The pragmatic understanding of communication was fully developed after the operant teaching methods were first developed [11]. The current scientific understanding of communication and language development stems from the 1970s and 1980s, when it was demonstrated that language develops from the preverbal social exchanges of infants with important others (Bates, 1976). According to Rogers [11 p. 149], ‘current research, building primarily on the work of Wetherby [13, 15, 23], Prizant [13], and Mundy, Sigman and Kasari [17], has demonstrated that young children with autism lacked these early building blocks of communication, involving social initiative, joint attention, social and emotional reciprocity, and the use of gestures to co-ordinate social exchanges.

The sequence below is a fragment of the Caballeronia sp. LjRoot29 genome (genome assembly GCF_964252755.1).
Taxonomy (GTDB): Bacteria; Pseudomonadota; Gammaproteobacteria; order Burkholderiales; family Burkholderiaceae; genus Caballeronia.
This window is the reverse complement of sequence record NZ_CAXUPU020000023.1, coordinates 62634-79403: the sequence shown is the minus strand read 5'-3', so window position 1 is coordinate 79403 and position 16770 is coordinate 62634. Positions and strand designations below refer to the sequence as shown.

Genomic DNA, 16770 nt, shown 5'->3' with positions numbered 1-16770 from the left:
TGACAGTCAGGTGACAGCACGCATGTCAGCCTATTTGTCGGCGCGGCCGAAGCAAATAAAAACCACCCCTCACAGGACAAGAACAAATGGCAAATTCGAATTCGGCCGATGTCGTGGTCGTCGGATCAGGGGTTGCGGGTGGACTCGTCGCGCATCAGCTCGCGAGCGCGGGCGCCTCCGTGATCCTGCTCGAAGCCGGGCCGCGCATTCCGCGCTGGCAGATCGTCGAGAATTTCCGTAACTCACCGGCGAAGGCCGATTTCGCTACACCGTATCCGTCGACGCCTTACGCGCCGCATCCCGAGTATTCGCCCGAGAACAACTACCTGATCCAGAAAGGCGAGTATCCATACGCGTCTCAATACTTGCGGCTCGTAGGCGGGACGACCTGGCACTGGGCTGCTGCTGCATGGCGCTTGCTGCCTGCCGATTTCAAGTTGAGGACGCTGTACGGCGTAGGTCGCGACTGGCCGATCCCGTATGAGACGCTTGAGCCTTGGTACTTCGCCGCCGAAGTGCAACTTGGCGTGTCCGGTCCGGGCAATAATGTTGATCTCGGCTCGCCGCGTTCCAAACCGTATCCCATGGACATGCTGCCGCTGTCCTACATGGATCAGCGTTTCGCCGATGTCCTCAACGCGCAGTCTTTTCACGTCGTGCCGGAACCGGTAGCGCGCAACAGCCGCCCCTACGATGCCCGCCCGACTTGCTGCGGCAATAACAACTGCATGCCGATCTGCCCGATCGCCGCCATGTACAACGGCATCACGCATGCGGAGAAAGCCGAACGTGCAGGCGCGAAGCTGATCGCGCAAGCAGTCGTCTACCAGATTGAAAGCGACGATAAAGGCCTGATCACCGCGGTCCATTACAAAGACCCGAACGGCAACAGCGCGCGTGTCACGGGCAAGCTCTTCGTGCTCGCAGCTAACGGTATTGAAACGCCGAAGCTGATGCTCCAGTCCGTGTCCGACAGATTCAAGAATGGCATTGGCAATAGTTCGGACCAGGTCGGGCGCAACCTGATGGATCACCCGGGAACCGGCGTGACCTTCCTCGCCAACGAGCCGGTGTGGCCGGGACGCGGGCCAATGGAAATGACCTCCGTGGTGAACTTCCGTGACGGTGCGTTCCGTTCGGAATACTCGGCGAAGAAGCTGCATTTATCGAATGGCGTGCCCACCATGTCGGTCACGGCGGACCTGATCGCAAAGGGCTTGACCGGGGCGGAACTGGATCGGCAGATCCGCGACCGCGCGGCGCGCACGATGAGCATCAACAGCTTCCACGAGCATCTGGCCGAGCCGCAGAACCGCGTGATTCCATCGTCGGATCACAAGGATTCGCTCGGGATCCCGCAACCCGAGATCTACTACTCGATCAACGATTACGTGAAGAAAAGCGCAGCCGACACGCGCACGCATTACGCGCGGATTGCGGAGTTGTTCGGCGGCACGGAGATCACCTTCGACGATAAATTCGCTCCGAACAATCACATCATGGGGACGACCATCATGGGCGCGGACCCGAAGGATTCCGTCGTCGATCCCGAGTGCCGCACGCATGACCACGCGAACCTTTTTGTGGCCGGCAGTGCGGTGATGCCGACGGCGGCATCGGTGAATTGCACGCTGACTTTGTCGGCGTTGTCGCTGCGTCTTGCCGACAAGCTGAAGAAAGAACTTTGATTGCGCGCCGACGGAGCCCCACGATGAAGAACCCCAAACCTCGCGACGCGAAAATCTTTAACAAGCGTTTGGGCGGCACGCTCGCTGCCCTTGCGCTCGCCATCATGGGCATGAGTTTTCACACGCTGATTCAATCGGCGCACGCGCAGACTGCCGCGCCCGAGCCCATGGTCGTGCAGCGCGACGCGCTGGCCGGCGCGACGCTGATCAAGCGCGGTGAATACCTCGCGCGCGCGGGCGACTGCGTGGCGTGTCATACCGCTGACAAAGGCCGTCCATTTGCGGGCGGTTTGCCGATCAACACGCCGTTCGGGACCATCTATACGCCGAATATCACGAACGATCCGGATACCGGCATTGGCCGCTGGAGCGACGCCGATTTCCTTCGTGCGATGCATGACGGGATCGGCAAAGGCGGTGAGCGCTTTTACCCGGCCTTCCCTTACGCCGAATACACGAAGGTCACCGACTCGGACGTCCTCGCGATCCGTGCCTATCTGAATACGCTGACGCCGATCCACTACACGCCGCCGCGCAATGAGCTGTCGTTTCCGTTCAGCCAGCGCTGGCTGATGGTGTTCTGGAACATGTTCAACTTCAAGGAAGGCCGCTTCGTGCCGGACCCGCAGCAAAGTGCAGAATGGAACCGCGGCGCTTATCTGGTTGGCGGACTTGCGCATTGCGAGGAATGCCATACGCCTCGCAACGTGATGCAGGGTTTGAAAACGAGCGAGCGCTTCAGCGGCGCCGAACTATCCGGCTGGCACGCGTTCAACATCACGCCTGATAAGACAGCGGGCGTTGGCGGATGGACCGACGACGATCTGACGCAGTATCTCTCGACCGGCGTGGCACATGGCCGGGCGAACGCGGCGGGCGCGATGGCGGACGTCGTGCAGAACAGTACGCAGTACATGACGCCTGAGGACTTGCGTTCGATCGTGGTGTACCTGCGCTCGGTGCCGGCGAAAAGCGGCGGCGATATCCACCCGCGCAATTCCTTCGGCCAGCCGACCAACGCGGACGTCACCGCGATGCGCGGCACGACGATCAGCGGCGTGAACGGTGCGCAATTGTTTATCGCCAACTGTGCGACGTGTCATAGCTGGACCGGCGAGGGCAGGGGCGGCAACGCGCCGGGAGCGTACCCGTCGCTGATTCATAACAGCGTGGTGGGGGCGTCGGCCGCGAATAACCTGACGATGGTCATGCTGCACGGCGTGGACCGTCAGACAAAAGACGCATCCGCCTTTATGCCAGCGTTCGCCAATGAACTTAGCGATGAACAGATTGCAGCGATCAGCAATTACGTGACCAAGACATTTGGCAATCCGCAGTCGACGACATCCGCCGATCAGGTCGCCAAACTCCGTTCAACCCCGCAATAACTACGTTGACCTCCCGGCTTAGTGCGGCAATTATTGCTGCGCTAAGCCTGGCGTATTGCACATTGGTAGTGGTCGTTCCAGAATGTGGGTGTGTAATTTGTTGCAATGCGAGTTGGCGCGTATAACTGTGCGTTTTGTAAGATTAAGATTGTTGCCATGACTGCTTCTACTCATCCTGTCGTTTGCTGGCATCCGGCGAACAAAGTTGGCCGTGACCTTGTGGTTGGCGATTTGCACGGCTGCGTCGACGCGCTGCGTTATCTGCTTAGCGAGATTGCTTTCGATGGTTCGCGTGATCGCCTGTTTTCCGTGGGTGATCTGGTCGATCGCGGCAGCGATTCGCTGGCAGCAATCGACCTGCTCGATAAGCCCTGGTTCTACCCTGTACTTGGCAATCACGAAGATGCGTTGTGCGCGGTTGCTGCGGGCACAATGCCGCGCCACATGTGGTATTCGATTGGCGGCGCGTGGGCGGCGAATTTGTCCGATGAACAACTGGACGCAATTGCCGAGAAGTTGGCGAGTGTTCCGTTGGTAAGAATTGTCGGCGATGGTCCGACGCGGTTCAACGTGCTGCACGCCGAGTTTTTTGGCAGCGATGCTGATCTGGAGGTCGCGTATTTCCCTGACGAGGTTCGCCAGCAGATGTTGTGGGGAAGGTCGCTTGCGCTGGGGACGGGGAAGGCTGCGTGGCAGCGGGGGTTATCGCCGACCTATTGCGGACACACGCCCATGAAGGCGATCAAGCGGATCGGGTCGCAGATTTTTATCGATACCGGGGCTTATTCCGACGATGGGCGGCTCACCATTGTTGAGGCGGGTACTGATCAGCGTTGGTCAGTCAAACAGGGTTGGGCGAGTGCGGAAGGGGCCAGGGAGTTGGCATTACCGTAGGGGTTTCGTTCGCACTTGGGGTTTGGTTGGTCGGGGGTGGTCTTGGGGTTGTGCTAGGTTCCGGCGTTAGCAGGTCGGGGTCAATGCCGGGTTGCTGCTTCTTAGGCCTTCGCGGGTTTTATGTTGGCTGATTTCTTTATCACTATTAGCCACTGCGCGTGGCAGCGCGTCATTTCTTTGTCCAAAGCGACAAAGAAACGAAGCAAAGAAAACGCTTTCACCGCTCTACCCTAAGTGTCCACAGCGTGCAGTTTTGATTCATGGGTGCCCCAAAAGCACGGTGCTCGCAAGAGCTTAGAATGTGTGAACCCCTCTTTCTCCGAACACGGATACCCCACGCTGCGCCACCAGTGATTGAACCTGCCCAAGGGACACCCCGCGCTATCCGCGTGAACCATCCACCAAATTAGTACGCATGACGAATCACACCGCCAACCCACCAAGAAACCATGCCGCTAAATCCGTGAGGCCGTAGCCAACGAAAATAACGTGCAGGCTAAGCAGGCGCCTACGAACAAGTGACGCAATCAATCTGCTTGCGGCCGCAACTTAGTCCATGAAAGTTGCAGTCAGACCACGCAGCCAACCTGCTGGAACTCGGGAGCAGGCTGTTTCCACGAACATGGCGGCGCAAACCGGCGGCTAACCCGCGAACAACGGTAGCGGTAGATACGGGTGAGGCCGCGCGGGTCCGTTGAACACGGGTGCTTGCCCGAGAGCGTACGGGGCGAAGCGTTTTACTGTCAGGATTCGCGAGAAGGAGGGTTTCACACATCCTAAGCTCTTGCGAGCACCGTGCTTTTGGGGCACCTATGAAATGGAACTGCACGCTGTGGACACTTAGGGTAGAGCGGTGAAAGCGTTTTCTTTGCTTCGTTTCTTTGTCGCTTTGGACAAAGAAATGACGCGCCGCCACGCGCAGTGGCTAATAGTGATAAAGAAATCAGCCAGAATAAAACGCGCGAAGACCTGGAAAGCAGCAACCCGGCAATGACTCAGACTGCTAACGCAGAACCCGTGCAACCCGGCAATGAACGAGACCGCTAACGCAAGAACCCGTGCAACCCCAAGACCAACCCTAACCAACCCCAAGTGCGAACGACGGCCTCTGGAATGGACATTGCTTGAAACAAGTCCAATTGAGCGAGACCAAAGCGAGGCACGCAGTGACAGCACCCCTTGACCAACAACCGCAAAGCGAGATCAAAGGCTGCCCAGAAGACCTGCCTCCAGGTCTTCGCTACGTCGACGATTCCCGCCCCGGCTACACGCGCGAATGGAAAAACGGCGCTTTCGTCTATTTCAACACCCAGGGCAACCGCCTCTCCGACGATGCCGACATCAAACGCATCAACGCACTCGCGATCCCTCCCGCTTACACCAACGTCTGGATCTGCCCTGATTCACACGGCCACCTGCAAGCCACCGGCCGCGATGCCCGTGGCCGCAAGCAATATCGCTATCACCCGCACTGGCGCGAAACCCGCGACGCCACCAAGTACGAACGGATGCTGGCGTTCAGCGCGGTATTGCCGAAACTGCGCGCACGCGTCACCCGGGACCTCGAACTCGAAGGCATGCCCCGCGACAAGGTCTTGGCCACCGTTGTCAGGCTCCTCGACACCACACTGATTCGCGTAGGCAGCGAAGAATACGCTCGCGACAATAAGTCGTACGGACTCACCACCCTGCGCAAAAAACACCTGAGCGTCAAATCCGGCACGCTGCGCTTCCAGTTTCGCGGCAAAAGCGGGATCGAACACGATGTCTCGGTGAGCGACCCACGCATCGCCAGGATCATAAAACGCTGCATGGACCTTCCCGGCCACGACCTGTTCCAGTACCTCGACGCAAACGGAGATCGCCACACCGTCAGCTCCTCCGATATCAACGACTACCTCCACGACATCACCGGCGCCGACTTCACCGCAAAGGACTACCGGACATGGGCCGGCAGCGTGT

In 1968, an important study was published by Hart and Risley [27]. Very positive results were obtained with an intervention in which the principles of operant teaching were applied in the child’s natural environment. The term ‘incidental teaching’ was used for this approach, in which the natural environment is deliberately structured to highlight the function of the targeted language form. This intervention produced much better results with respect to maintenance and generalization and stimulated development and research in the field [11]. According to Rogers [11, p. 153], the effectiveness of this approach results from four factors: (1) child language functions to achieve child-chosen goals and child-chosen reinforcers, which strengthen their power; (2) the focus is on child communication skills that are functional in all settings; (3) the social functions of language are highlighted; (4) emphasis on child motivation and natural reinforcers adds a positive element to the interactions, which may enhance memory for learning.